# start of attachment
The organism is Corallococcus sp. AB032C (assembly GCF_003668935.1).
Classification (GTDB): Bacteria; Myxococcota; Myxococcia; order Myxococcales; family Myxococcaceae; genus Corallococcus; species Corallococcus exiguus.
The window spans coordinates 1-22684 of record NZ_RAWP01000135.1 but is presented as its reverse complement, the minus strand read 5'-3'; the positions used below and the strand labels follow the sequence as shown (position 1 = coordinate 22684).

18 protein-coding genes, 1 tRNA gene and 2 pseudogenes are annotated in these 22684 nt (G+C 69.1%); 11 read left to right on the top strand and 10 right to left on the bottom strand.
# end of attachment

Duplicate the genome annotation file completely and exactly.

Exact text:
The organism is Corallococcus sp. AB032C (assembly GCF_003668935.1).
Classification (GTDB): Bacteria; Myxococcota; Myxococcia; order Myxococcales; family Myxococcaceae; genus Corallococcus; species Corallococcus exiguus.
The window spans coordinates 1-22684 of record NZ_RAWP01000135.1 but is presented as its reverse complement, the minus strand read 5'-3'; the positions used below and the strand labels follow the sequence as shown (position 1 = coordinate 22684).

18 protein-coding genes, 1 tRNA gene and 2 pseudogenes are annotated in these 22684 nt (G+C 69.1%); 11 read left to right on the top strand and 10 right to left on the bottom strand.